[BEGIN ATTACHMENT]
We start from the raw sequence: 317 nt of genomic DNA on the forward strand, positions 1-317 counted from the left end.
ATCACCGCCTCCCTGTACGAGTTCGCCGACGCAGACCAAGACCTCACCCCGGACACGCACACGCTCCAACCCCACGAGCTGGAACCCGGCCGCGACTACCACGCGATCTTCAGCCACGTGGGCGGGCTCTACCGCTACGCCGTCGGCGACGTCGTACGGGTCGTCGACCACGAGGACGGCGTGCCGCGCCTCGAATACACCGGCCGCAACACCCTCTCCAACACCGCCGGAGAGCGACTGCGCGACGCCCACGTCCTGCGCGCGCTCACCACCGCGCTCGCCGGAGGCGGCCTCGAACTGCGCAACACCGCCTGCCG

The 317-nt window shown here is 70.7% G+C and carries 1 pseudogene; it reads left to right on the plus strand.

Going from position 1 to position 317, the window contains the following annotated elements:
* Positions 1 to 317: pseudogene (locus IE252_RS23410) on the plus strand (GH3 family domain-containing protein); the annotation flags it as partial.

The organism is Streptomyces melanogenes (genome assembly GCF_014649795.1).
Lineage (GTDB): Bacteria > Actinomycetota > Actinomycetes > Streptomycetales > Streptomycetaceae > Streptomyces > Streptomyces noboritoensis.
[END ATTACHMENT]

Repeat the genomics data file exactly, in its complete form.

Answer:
We start from the raw sequence: 317 nt of genomic DNA on the forward strand, positions 1-317 counted from the left end.
ATCACCGCCTCCCTGTACGAGTTCGCCGACGCAGACCAAGACCTCACCCCGGACACGCACACGCTCCAACCCCACGAGCTGGAACCCGGCCGCGACTACCACGCGATCTTCAGCCACGTGGGCGGGCTCTACCGCTACGCCGTCGGCGACGTCGTACGGGTCGTCGACCACGAGGACGGCGTGCCGCGCCTCGAATACACCGGCCGCAACACCCTCTCCAACACCGCCGGAGAGCGACTGCGCGACGCCCACGTCCTGCGCGCGCTCACCACCGCGCTCGCCGGAGGCGGCCTCGAACTGCGCAACACCGCCTGCCG

The 317-nt window shown here is 70.7% G+C and carries 1 pseudogene; it reads left to right on the plus strand.

Going from position 1 to position 317, the window contains the following annotated elements:
* Positions 1 to 317: pseudogene (locus IE252_RS23410) on the plus strand (GH3 family domain-containing protein); the annotation flags it as partial.

The organism is Streptomyces melanogenes (genome assembly GCF_014649795.1).
Lineage (GTDB): Bacteria > Actinomycetota > Actinomycetes > Streptomycetales > Streptomycetaceae > Streptomyces > Streptomyces noboritoensis.